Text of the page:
Sidereal western astrology

Some western astrologists have shown interest in the sidereal system during the 20th century.

Cyril Fagan assumes the origin of the zodiac in 786 BC, when the vernal equinox lay somewhere in mid-Aries, based on a major conjunction that occurred that year,[1] corresponding to a difference of some 39 degrees or days.

Most sidereal astrologers simply divide the ecliptic into 12 equal signs of 30 degrees but approximately aligned to the 12 zodiac constellations. Assuming an origin of the system in 786 BCE, this results in an identical system as that of the classical tropical zodiac, shifted by 25.5 days, i.e., if in tropical astrology, Aries is taken to begin at March 21, sidereal Aries will begin on April 15.

But a small number of sidereal astrologers do not take the astrological signs as an equal division of the ecliptic, but define their signs based on the actual width of the individual constellations. Stephen Schmidt in 1970 introduced Astrology 14, a system with additional signs based on the constellations of Ophiuchus and Cetus.

In 1995, Walter Berg introduced his 13-sign zodiac, which has the additional sign of Ophiuchus. Berg's system has been well received in Japan after his book was translated by radio host Mizui Kumi (水井久美) in 1996.

Modern constellations along the ecliptic

For the purpose of determining the constellations in contact with the ecliptic, the constellation boundaries as defined by the International Astronomical Union in 1930 are used. For example, the Sun enters the IAU boundary of Aries on April 19 at the lower right corner, a position that is still rather closer to the "body" of Pisces than of Aries. Needless to say, the IAU defined the constellation boundaries without consideration of astrological purposes.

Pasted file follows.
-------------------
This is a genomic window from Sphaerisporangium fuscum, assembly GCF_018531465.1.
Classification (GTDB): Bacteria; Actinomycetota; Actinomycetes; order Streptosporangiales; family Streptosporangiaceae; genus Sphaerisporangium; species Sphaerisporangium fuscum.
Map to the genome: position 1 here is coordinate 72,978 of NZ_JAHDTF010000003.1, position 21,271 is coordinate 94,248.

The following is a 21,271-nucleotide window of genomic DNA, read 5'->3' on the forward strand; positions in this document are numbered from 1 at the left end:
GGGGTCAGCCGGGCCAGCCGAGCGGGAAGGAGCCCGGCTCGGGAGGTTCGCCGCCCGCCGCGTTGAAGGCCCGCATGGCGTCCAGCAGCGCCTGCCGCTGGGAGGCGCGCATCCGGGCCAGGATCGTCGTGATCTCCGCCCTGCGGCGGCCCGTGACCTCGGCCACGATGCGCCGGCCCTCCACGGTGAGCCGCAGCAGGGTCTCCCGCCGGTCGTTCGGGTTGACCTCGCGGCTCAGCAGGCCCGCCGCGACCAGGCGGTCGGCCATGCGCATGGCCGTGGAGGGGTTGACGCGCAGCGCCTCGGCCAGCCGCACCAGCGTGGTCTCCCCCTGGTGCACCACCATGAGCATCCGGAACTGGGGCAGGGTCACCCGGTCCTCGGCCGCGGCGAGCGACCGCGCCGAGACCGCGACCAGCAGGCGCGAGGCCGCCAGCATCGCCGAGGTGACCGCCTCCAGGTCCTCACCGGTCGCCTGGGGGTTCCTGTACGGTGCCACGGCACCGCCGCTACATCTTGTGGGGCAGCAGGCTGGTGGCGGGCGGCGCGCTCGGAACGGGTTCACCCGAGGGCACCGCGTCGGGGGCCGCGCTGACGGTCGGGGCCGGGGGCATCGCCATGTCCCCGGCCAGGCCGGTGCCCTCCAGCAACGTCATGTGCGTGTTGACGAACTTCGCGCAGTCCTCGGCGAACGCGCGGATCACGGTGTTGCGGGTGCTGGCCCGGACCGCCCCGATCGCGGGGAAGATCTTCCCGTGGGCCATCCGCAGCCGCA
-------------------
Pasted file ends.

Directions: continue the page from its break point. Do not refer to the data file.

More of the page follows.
The dates the Sun passes through the 13 astronomical constellations of the ecliptic are listed below, accurate to the year 2011. The dates will increment by one day every 70½ years, and already several have changed. The corresponding tropical and sidereal dates are given as well.

ConstellationSidereal Date
Cyril Fagan
Tropical dateIAU Definition
Walter Berg[2]
Aries.svgAriesApril 15 - May 15March 21 - April 20April 18 - May 13
Taurus.svgTaurusMay 16 - June 15April 21 - May 20May 13 - June 21
Gemini.svgGeminiJune 16 - July 15May 21 - June 20June 21 - July 20
Cancer.svgCancerJuly 16 - August 15June 21 - July 21July 20 - August 10
Leo.svgLeoAugust 16 - September 15July 22 - August 22August 10 - September 16
Virgo.svgVirgoSeptember 16 - October 15August 23 - September 22September 16 - October 30
Libra.svgLibraOctober 16 - November 15September 23 - October 22October 30 - November 23
Scorpio.svgScorpiusNovember 16 - December 15October 23 - November 21November 23 - November 29
Ophiuchus zodiac.svgOphiuchusN/ANovember 29 - December 17
Sagittarius.svgSagittariusDecember 16 - January 14November 22 - December 21December 17 - January 20
Capricorn.svgCapricornJanuary 15 - February 14December 22 - January 20January 20 - February 16
Aquarius.svgAquariusFebruary 15 - March 14January 21 - February 19February 16 - March 11
Pisces.svgPiscesMarch 15 - April 14February 20 - March 20March 11 - April 18

See also

References

External Links